What a book! The Raven Tower is like no fantasy I’ve read before – it’s experimental, and kind of weird, but very powerful and philosophical.
Book: The Raven Tower by Ann Leckie
Read before: No
Ownership: Review copy provided free of charge by publisher for review. All opinions my own.
First things first – this book takes some time to settle into. It’s written from the perspective of a god who is a rock – so, who explores the story from outside the human experience. Also, this god is addressing one of the characters in the story, Eolo – so the whole thing is written in the second person. I found I had to really pay attention to get the narration straight in my head, as the ‘you’ being addressed is not, in fact, You The Reader, but it feels like it at first, which gives a strange feeling while reading it, as if you’ve been bumped on the head and a stranger is filling you in on things you probably ought to remember. After a few dozen pages, I found it flowed more naturally, and I was able to read more coherently – imagine it all as one long piece of speech, or a letter, and it makes a lot more sense. Because of this, I was worried to begin with that the whole book wouldn’t work for me – but once I’d settled into the narrative quirks, it really did.
I really liked The Strength and Patience of the Hill, who is the god character. The nature of all the gods in this book is fascinating – they are incredibly powerful, but also inextricably tied to humanity and the need for prayers and offerings. The more tidbits we found out about god culture and the relationships between them, the more interested I was – this almost, in places, reads like a history book or guidebook. It has a feel of deep world-building, and because the narrator is actually explaining things to Eolo that Eolo could never have known, it is almost an info-dump in places – but never a boring one. There is good reason for this information to be explained, and as a history and linguistics nerd who likes to know the workings of any given magic system, I really loved the sections where The Strength and Patience of the Hill sort of went off on one…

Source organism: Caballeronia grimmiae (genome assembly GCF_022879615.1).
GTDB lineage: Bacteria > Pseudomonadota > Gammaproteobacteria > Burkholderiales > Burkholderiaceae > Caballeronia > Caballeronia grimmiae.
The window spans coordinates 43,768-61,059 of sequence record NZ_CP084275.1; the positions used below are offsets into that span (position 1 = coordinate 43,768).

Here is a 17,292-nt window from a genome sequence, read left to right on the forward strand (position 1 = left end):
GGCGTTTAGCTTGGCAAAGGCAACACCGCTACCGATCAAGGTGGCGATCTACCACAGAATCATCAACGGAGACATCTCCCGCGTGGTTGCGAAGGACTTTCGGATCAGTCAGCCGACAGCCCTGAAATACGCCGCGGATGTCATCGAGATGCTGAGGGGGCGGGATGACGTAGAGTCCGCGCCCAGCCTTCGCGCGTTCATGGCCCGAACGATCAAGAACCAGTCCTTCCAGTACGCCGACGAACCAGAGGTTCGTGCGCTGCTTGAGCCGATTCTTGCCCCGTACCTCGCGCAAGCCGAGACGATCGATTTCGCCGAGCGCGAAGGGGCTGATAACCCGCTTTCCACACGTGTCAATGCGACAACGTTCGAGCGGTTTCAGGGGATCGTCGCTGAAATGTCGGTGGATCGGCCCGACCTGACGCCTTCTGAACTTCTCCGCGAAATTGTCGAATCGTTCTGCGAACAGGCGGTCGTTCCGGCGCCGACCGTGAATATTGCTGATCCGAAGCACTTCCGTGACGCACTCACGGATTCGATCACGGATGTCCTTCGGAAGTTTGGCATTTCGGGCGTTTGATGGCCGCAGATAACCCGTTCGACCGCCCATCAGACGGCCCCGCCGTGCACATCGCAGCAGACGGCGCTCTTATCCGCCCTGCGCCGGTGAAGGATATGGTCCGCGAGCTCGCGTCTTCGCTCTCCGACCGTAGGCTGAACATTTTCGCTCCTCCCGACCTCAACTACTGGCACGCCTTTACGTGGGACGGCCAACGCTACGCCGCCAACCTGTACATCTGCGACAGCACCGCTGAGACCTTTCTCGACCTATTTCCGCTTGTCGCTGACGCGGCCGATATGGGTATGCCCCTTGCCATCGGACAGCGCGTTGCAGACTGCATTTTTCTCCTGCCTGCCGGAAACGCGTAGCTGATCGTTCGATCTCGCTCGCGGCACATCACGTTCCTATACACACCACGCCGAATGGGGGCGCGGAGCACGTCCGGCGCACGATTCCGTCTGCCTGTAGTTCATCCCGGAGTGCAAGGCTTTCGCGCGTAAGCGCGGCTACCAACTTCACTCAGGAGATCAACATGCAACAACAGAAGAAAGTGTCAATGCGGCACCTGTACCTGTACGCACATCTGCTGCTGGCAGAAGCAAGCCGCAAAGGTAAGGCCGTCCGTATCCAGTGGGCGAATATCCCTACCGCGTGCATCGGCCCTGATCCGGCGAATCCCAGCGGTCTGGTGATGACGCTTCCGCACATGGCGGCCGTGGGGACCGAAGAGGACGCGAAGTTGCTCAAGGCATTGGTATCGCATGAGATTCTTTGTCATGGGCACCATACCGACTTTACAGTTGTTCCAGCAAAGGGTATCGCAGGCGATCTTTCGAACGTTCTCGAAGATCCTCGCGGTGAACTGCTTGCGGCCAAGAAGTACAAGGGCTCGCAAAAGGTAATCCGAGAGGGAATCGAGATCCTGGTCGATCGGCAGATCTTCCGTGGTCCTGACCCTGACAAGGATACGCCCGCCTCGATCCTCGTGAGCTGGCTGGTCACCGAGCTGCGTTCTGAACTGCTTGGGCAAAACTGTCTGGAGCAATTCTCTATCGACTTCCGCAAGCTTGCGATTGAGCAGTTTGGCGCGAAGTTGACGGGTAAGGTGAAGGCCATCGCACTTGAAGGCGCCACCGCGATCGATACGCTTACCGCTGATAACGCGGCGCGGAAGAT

There are no chapters in this book, just short sections delineated with raven-shaped page breaks. This also helps with the feeling that this is all being told to you by an ancient mind that leaps from memory to memory. It does make it a little difficult to place some of the anecdotes in time, but it also creates a sense of the vast experience of The Strength and Patience of the Hill. When not discussing the workings of the universe, the story snippets follow the tale of Eolo and his lord, Mawat, as they wrangle with politics in a rather Hamlet-esque way. I didn’t find this as compelling as the philosophising – I think because, as I mentioned earlier, the narrator is rather detached from not only human emotions, but also human life and death. The Strength and Patience of the Hill is almost completely unfussed by human things – so the fact that Eolo is a trans man is mentioned as matter-of-factly as the fact that he had breakfast. Mawat’s grief and anger at his situation, which could have been a major emotional force in a conventionally written novel, is almost laughably pointless. Humans are weird to gods, really. You get a real sense of that. Also, rocks don’t really do anything fast.
I have a feeling that this book will be rather polarising – in a way, it is an interesting foil to The Gutter Prayer. In The Gutter Prayer, the gods are so overwhelming and the happenings so fast that you are somewhat bewildered; in The Raven Tower, the gods are much quieter and the action subtle, and you’re still somewhat bewildered. I can see people not liking either book, or saying they deviate too far from the normal conventions of the genre – but hey, I’m here for weird fiction. I thought this was fascinating. I wouldn’t like every book to be like this, but I think that The Raven Tower is brave and subtle and brilliant. Not every note hits perfectly, but you come away from it feeling like you’ve just heard something bewitching and definitely not human in origin. Four out of five cats!